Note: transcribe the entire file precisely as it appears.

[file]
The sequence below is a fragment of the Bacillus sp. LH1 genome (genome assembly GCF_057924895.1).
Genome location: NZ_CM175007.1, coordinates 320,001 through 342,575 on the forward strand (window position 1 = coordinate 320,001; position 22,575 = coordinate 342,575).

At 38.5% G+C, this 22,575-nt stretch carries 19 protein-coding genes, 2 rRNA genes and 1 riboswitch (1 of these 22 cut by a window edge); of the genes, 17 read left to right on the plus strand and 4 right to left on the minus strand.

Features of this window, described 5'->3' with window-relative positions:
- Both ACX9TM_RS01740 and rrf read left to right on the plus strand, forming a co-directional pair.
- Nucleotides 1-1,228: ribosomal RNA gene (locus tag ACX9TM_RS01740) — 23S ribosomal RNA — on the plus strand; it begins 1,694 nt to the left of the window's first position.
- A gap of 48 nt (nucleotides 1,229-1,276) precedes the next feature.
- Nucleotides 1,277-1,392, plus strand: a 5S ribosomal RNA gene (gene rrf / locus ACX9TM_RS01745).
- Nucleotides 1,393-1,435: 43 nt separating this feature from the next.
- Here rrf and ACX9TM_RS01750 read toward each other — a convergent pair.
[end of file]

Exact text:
The sequence below is a fragment of the Bacillus sp. LH1 genome (genome assembly GCF_057924895.1).
Genome location: NZ_CM175007.1, coordinates 320,001 through 342,575 on the forward strand (window position 1 = coordinate 320,001; position 22,575 = coordinate 342,575).

At 38.5% G+C, this 22,575-nt stretch carries 19 protein-coding genes, 2 rRNA genes and 1 riboswitch (1 of these 22 cut by a window edge); of the genes, 17 read left to right on the plus strand and 4 right to left on the minus strand.

Features of this window, described 5'->3' with window-relative positions:
- Both ACX9TM_RS01740 and rrf read left to right on the plus strand, forming a co-directional pair.
- Nucleotides 1-1,228: ribosomal RNA gene (locus tag ACX9TM_RS01740) — 23S ribosomal RNA — on the plus strand; it begins 1,694 nt to the left of the window's first position.
- A gap of 48 nt (nucleotides 1,229-1,276) precedes the next feature.
- Nucleotides 1,277-1,392, plus strand: a 5S ribosomal RNA gene (gene rrf / locus ACX9TM_RS01745).
- Nucleotides 1,393-1,435: 43 nt separating this feature from the next.
- Here rrf and ACX9TM_RS01750 read toward each other — a convergent pair.